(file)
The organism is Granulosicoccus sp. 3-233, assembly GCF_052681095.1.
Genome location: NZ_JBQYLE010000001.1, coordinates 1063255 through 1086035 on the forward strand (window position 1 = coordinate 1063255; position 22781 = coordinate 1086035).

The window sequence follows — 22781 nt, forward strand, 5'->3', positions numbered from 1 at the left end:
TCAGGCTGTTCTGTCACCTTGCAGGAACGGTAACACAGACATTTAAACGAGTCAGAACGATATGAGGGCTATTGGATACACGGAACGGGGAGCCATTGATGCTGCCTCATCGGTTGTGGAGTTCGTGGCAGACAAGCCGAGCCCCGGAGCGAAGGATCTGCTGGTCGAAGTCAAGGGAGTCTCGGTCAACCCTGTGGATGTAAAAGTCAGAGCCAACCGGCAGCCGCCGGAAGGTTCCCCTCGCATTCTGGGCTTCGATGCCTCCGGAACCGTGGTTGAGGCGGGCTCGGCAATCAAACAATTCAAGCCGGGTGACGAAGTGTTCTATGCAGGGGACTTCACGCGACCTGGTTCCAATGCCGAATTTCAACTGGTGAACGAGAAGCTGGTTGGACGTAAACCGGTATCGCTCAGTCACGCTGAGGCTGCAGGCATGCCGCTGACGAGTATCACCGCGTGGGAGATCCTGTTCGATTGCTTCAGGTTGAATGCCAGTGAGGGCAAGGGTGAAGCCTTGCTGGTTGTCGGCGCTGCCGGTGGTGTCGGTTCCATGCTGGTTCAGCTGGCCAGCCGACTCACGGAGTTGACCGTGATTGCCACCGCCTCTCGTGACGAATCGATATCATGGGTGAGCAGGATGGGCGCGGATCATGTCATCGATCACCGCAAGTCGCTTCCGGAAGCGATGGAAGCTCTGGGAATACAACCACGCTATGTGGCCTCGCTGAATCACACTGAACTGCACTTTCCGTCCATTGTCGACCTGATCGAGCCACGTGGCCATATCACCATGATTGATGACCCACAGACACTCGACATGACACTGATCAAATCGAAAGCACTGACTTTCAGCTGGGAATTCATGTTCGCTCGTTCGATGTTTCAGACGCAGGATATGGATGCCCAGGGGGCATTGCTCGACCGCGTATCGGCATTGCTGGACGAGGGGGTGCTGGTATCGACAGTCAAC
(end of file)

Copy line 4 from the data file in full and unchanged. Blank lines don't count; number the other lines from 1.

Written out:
TCAGGCTGTTCTGTCACCTTGCAGGAACGGTAACACAGACATTTAAACGAGTCAGAACGATATGAGGGCTATTGGATACACGGAACGGGGAGCCATTGATGCTGCCTCATCGGTTGTGGAGTTCGTGGCAGACAAGCCGAGCCCCGGAGCGAAGGATCTGCTGGTCGAAGTCAAGGGAGTCTCGGTCAACCCTGTGGATGTAAAAGTCAGAGCCAACCGGCAGCCGCCGGAAGGTTCCCCTCGCATTCTGGGCTTCGATGCCTCCGGAACCGTGGTTGAGGCGGGCTCGGCAATCAAACAATTCAAGCCGGGTGACGAAGTGTTCTATGCAGGGGACTTCACGCGACCTGGTTCCAATGCCGAATTTCAACTGGTGAACGAGAAGCTGGTTGGACGTAAACCGGTATCGCTCAGTCACGCTGAGGCTGCAGGCATGCCGCTGACGAGTATCACCGCGTGGGAGATCCTGTTCGATTGCTTCAGGTTGAATGCCAGTGAGGGCAAGGGTGAAGCCTTGCTGGTTGTCGGCGCTGCCGGTGGTGTCGGTTCCATGCTGGTTCAGCTGGCCAGCCGACTCACGGAGTTGACCGTGATTGCCACCGCCTCTCGTGACGAATCGATATCATGGGTGAGCAGGATGGGCGCGGATCATGTCATCGATCACCGCAAGTCGCTTCCGGAAGCGATGGAAGCTCTGGGAATACAACCACGCTATGTGGCCTCGCTGAATCACACTGAACTGCACTTTCCGTCCATTGTCGACCTGATCGAGCCACGTGGCCATATCACCATGATTGATGACCCACAGACACTCGACATGACACTGATCAAATCGAAAGCACTGACTTTCAGCTGGGAATTCATGTTCGCTCGTTCGATGTTTCAGACGCAGGATATGGATGCCCAGGGGGCATTGCTCGACCGCGTATCGGCATTGCTGGACGAGGGGGTGCTGGTATCGACAGTCAAC